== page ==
Yellowknife residents won’t be tapped to serve in what could have been one of the largest jury pools in NWT history for a murder trial scheduled to begin next April.
Denecho King, 25, changed his election to be tried by a judge and jury in Supreme Court on Monday.
He is charged with the grisly death of 39-year-old John Wifladt who was found badly injured in a Sunridge Place apartment on 51A Avenue in December of 2014.
Wifladt was later pronounced dead at Stanton Territorial Hospital. The resident of the apartment Colin Digness was seriously wounded in the same attack but survived.
Security in the courtroom was tight Monday with two RCMP officers and a court sheriff keeping an eye on King.
He was wearing a blue dress shirt, black slacks and running shoes when he pleaded not guilty to the charges from the prisoner’s box. King had previously pleaded not guilty in Territorial Court before the case was moved to Supreme Court.
The trial is expected to begin April 9 in front of Justice Andrew Mahar.
Crown prosecutor Alex Godfrey said the judge-alone trial will streamline the process.
We were looking at as many as 2,000 potential jurors, probably the largest jury pool in my time in the NWT,” Godfrey said.
“We were in the process of renting space for the process of selecting a jury. It was likely going to take three or four days alone to pick a jury for the trial which could last up to four weeks.”
King’s defense lawyer Jay Bran said it was King’s idea to go with a judge-alone trial after seeking advice from him. Bran added that the challenge of selecting an impartial jury is always a consideration in any jury trial.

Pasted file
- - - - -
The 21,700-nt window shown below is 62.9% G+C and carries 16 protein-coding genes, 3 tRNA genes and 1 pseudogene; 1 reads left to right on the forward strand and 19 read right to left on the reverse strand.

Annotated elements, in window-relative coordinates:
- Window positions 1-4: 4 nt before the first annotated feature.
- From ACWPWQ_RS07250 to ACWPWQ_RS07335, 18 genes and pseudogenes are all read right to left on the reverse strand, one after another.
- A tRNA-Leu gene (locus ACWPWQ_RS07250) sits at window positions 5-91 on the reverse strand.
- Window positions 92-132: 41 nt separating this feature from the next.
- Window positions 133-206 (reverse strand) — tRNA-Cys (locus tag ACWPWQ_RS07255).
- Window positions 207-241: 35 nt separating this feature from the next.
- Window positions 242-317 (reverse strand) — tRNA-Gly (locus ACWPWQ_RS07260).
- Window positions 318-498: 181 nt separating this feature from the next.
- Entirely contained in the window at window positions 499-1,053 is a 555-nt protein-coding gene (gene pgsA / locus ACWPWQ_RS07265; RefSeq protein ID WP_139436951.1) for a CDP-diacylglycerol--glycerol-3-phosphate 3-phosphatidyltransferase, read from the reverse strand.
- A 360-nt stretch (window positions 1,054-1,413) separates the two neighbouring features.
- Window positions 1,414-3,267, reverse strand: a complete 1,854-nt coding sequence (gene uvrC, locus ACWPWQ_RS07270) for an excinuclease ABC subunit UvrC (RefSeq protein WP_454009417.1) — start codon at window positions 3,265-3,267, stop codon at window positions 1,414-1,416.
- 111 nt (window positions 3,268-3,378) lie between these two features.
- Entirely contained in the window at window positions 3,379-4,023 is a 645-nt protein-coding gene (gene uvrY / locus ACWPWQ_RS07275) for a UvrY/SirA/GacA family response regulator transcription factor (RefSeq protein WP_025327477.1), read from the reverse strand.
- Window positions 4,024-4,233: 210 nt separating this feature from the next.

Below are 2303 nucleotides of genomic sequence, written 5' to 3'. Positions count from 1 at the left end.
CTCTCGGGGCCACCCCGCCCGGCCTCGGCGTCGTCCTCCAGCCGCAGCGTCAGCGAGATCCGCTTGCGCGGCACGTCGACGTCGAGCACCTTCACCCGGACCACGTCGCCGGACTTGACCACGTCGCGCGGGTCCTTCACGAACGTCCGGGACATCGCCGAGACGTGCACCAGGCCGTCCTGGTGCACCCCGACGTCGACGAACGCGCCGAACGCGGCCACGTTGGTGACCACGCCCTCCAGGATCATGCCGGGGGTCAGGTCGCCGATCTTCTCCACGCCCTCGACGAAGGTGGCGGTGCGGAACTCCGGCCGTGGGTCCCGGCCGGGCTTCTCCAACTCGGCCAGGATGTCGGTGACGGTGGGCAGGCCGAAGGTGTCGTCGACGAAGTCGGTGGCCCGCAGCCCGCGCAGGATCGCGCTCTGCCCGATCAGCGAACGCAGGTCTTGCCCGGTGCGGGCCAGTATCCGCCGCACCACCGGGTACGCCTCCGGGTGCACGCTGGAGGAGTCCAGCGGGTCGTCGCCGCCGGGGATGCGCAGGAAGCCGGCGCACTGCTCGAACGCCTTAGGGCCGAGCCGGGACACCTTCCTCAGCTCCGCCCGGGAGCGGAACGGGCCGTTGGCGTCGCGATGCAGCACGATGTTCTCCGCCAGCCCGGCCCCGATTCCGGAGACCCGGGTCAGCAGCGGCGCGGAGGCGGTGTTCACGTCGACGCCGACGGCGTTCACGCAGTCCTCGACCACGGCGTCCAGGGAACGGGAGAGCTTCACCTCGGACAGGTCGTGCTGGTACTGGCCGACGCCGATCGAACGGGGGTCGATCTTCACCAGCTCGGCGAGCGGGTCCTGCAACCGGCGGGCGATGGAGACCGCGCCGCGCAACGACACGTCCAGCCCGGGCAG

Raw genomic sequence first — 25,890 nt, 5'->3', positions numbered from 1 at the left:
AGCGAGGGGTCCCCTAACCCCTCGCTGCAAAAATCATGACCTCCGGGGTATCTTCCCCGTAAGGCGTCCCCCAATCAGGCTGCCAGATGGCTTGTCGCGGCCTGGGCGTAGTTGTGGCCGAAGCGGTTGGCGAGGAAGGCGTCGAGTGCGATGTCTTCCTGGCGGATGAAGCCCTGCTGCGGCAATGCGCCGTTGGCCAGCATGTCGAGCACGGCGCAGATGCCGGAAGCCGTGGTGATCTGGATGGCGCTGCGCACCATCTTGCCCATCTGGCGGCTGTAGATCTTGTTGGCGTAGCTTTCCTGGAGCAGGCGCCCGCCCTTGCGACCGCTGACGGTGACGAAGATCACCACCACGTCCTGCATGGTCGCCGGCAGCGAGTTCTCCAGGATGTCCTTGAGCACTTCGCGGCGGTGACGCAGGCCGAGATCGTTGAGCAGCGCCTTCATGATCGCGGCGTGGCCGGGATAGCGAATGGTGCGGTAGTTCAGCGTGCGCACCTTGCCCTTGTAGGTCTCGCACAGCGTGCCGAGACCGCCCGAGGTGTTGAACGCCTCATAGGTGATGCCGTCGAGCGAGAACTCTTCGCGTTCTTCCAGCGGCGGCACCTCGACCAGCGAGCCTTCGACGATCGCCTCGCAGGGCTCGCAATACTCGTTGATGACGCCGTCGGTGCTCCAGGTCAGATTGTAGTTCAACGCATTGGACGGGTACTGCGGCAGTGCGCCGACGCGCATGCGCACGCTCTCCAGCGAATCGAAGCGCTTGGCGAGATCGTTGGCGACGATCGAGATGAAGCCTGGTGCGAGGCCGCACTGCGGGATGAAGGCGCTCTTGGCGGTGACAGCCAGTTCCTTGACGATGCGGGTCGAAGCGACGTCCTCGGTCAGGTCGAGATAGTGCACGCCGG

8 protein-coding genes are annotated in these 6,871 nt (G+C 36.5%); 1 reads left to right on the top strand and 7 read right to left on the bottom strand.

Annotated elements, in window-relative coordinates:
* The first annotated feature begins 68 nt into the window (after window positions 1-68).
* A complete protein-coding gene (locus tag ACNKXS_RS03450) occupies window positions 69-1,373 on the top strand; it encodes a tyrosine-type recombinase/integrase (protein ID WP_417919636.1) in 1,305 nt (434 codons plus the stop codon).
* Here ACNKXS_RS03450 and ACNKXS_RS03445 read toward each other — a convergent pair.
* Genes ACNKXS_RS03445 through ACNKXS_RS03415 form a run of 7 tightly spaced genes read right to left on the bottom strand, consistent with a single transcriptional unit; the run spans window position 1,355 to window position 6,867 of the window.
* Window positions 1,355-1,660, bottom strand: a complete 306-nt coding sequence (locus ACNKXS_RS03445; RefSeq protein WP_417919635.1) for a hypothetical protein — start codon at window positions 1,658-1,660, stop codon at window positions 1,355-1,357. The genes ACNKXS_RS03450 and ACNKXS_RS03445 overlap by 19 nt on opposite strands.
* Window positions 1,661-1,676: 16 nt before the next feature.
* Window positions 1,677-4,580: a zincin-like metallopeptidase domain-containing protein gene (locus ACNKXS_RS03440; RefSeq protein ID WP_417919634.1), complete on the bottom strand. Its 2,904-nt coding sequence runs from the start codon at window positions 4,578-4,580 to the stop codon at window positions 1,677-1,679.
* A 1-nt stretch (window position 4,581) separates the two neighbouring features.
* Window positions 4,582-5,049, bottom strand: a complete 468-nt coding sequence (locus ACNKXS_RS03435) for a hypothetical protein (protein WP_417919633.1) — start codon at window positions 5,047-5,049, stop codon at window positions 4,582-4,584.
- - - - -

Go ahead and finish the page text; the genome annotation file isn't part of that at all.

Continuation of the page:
“But in Mr. King’s case, the notoriety he has received due to his escape from the North Slave Correctional Complex (NSCC), may have been a factor in his decision,” Bran said outside court.
King was arrested and jailed on an unrelated charge in February, 2015 and was eventually charged with murder. He was the subject of a four-day manhunt in August of 2016 after he scaled the roof and escaped from NSCC. He was later found by police at his mother’s home, just blocks from NSCC. King received 18 months in custody for the escape. Since his arrest on the murder charge King was also convicted of assault causing bodily harm after an attack on a cab driver in Old Town, just months after Wifladt’s death. He received a 12-month sentence for that conviction.
It has still not been determined whether King is facing a first or second-degree murder charge, said Godfrey outside of court.
Man guilty of impaired driving causing death
A man has pleaded guilty to impaired driving causing death in connection with a fatal accident on the Ingraham Trail in May.
Joshua Moore, 29, also pleaded guilty in Supreme Court on Monday to impaired driving causing bodily harm in the single-vehicle crash that killed Karen Lafferty, 30, of Yellowknife.
Two passengers, a man and a woman, were also hurt after the vehicle they were in left the road and ended up in a pond near Prosperous Lake, about 20 kilometres east of Yellowknife.
Lafferty, originally from Behchoko, was pronounced dead at Stanton Territorial Hospital. The cause of her death has not been made public.
Emergency crews were notified of the crash by a passerby at about 9:30 a.m. It was not clear how long the car had been in the pond.
Moore, who has been in custody since his arrest, was dressed in a black t-shirt and blue sweat pants for his appearance.
Through his lawyer Ryan Clements, Moore also waived his right to a preliminary hearing. A pre-sentence report was requested and granted by judge Karan Shaner. Moore is to be back in court on Nov. 20 to set a date for sentencing. It is expected at that time a joint position on sentencing will be put forward by the Crown and Clements.
The maximum sentence for impaired driving causing death in Canada is life in prison.
Yellowknife woman pleads guilty to drug charge
A Yellowknife woman pleaded guilty to conspiracy to traffic in cocaine, fentanyl and marijuana in Supreme Court on Monday.
Katrina Stiopu, 27, appeared in court in Yellowknife via video from the Fort Smith Correctional Complex.
Her charge dates back to the winter and spring of 2016 when she conspired to traffic in those drugs along with Todd Dube of Yellowknife.
Dube, described as the ringleader of a dial-a-dope operation, received a nine-year sentence last month. Both Dube and Stiopu were arrested as part of the RCMP’s Project Green Manalishi in which several people were arrested and charged
after their phones were tapped. Stiopu is to be back in court in person on Dec. 18 for sentencing.